Oil price drop 'weakens fight against IS' Erbil warns

Oil price drop 'weakens fight against IS' Erbil warns
A plummet in oil prices will undermine the fight against the Islamic State group, Iraq's Kurdish government has warned.
2 min read
17 January, 2016
Qubad Talabani warns that a bankrupt government cannot win the fight against Islamic State [Getty]

The recent plunge in oil prices may cause an economic 'tsunami' that will weaken the fight against Islamic State group deputy Prime Minister of Iraq's Kurdistan Regional Government Qubad Talabani said on Thursday.

Oil prices plummeted to a 12-year low of under $30 per barrel this week.

The Iraqi central government in Baghdad and the Kurdistan Regional Government [KRG] significantly depend on oil revenues.

The central governments' forecasted budget for 2016 was based on a $45 per barrel price, almost 50% higher than current rates.

"The world is focused on the war against IS but nobody wins a war bankrupt," Qubad Talabani said in an interview.

"I think this is something the coalition against IS really do need to factor into the equation."

Even before the most recent fall in oil prices, the autonomous region had been unable to pay the salaries of its own armed forces, the Peshmerga.

They are on the frontline in the fight against the IS militant group.

Talabani warned that the economic crisis will threaten advances on the ground.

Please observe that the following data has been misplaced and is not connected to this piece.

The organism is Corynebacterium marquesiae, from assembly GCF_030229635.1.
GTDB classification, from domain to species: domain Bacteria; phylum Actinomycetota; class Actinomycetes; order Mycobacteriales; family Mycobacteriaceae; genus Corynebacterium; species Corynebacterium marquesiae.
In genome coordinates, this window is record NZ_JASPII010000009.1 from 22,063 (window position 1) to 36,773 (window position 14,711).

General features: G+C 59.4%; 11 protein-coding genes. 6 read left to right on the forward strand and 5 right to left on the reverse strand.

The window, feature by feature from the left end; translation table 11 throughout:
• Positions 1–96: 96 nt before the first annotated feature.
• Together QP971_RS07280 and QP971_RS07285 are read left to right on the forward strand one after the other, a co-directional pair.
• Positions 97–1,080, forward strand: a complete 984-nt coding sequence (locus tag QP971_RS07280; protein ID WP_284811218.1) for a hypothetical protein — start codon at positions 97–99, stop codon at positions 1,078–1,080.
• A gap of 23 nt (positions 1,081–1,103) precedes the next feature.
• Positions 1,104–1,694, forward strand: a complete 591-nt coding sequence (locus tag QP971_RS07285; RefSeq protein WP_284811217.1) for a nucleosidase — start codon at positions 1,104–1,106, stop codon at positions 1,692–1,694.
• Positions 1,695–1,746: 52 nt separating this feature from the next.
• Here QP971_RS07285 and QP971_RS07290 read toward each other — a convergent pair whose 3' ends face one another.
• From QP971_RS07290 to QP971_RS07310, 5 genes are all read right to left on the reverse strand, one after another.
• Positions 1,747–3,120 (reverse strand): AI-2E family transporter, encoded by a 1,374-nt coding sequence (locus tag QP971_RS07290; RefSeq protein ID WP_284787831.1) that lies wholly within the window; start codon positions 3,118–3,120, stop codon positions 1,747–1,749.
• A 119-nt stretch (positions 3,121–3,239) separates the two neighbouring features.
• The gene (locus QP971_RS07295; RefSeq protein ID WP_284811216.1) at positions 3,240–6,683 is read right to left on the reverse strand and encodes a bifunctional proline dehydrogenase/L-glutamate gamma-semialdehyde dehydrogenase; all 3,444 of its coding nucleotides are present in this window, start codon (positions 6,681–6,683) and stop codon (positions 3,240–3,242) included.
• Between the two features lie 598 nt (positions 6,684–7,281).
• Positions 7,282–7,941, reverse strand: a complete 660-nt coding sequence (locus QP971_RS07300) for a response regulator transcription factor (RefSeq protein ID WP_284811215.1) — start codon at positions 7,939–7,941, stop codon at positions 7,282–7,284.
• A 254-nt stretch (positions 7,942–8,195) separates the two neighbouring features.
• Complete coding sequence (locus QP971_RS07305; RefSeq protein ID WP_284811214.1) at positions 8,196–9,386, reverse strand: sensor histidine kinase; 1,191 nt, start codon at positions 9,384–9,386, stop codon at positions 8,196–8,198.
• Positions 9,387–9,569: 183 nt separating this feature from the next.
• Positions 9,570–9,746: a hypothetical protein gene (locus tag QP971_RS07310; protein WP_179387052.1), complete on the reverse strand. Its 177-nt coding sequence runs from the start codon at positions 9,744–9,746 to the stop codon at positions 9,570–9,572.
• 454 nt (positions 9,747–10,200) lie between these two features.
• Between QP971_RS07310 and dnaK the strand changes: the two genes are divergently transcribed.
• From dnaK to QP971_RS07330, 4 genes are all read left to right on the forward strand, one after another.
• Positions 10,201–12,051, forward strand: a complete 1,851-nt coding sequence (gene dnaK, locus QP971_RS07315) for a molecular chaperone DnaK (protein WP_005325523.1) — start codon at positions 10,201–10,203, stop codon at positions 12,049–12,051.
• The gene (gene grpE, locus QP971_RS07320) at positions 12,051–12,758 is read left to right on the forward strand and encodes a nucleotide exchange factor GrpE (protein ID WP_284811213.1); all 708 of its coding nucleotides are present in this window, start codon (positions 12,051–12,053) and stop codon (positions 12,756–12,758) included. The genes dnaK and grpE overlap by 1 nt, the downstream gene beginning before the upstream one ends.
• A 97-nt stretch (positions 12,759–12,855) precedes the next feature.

"The most dangerous impact it can have is on morale. We are getting desertions. People are leaving their posts [and] it will increase," he said.

Peshmerga forces backed by US-led air strikes led the way in recapturing the city of Sinjar from IS group in November last year.

Kurdistan's economy was also hit hard in 2014 when the Iraqi government cut funding into the region as punishment for exporting crude on its own terms in pursuit of economic independence.

Current oil low prices will affect the ability of both central and regional governments to mobilise resources in the fight against IS.

Iraq has vowed to retake the major northern city of Mosul from IS after Baghdad forces captured Ramadi in December with the help of coalition of anti-extremist militias and allied tribesmen.

Yet with the IS militant group said by US government officials to have made more than $500 million in trading oil it remains to be seen how it too will also be affected by recent price fall.